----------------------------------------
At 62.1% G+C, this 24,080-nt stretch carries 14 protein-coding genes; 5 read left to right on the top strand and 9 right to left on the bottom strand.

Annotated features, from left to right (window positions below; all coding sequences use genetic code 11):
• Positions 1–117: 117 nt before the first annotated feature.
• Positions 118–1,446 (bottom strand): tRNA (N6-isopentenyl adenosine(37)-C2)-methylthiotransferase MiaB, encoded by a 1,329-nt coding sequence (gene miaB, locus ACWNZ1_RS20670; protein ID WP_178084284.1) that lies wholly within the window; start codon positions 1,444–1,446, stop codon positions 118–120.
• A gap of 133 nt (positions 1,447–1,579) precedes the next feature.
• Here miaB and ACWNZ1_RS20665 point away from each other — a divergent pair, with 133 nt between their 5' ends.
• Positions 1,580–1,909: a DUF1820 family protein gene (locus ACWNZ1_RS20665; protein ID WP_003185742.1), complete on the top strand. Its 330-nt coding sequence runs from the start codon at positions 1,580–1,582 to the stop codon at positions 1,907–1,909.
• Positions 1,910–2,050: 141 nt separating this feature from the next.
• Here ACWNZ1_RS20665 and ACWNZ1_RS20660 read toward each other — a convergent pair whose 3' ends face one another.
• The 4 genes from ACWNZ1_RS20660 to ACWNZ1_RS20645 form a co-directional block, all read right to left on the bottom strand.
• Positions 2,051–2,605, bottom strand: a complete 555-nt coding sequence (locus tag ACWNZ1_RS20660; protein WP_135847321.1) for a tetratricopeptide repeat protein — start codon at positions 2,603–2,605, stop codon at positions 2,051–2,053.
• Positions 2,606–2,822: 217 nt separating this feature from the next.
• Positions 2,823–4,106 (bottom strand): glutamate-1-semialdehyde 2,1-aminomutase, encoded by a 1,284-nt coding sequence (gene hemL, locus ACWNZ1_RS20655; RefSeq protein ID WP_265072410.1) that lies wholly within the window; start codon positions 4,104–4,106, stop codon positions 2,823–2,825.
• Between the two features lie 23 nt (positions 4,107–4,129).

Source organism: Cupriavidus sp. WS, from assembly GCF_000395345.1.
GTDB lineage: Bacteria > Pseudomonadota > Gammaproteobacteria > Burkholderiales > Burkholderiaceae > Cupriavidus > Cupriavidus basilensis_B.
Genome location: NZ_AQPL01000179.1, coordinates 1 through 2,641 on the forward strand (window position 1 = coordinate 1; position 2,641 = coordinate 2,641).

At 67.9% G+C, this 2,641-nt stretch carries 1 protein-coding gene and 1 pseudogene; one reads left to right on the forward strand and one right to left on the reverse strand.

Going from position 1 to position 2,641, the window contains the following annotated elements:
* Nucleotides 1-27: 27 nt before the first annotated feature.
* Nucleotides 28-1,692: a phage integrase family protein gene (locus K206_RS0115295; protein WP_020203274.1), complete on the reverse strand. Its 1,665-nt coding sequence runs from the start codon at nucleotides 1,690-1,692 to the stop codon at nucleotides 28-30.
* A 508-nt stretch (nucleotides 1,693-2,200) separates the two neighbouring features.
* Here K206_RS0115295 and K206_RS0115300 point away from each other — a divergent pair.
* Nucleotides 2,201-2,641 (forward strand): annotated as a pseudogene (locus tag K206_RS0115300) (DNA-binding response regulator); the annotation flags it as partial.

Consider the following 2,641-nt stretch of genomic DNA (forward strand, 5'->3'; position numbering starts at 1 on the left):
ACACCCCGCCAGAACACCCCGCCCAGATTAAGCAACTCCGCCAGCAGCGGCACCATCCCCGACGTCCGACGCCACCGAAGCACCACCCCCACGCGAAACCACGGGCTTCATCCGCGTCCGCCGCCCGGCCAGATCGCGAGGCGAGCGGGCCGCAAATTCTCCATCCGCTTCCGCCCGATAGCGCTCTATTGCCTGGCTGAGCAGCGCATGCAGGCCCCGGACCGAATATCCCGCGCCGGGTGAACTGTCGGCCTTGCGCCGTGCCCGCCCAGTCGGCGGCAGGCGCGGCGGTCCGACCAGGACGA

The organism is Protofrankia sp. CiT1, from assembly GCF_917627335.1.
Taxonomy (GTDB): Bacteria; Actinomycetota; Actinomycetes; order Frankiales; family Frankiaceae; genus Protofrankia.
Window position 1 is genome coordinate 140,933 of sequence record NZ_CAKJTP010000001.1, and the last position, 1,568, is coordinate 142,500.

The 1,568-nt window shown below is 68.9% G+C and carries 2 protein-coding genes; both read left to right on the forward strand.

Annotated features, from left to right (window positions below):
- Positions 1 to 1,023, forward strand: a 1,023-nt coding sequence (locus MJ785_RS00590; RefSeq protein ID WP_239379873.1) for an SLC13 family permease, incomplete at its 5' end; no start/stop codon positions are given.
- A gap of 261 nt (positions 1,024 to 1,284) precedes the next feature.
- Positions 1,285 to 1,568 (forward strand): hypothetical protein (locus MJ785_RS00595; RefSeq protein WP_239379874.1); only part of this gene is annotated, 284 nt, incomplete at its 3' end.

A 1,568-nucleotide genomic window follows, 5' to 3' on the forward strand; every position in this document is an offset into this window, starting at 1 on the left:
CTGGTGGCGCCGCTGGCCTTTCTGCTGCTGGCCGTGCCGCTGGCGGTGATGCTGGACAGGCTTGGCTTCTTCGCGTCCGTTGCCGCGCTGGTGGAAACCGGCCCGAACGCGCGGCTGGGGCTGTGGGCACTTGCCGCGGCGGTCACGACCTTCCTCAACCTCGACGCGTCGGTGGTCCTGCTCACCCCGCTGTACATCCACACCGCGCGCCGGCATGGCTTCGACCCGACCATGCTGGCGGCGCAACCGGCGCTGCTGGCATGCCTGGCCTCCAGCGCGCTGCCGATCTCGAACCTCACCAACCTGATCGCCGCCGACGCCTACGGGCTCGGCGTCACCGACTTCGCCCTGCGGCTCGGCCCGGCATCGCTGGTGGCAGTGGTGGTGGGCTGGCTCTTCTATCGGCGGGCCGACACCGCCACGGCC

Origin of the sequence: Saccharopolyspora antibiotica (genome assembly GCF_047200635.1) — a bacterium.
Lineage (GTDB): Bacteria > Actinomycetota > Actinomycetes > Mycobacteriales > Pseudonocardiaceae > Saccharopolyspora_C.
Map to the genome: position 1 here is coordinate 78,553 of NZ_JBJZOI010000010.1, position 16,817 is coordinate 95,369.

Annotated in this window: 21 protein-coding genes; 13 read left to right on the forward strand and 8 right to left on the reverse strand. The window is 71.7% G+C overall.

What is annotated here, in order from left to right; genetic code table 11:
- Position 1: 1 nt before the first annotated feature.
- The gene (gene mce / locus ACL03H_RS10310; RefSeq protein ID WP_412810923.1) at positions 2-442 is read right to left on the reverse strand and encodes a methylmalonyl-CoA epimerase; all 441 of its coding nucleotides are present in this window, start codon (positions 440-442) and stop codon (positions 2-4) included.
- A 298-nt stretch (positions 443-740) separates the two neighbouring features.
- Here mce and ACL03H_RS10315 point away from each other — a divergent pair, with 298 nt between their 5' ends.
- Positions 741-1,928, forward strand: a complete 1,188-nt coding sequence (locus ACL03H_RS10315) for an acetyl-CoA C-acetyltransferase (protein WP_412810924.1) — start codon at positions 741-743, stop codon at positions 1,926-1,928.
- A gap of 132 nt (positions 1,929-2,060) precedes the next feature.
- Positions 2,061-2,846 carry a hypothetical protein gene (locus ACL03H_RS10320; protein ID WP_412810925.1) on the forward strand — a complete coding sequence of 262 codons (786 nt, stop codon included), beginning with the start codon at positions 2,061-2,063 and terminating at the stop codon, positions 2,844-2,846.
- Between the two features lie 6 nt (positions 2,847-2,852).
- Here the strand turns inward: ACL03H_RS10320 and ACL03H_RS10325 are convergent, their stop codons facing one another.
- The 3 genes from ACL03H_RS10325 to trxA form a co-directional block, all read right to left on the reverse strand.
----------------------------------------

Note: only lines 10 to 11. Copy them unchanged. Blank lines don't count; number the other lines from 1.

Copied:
• The 4 genes from ACWNZ1_RS20660 to ACWNZ1_RS20645 form a co-directional block, all read right to left on the bottom strand.
• Positions 2,051–2,605, bottom strand: a complete 555-nt coding sequence (locus tag ACWNZ1_RS20660; protein WP_135847321.1) for a tetratricopeptide repeat protein — start codon at positions 2,603–2,605, stop codon at positions 2,051–2,053.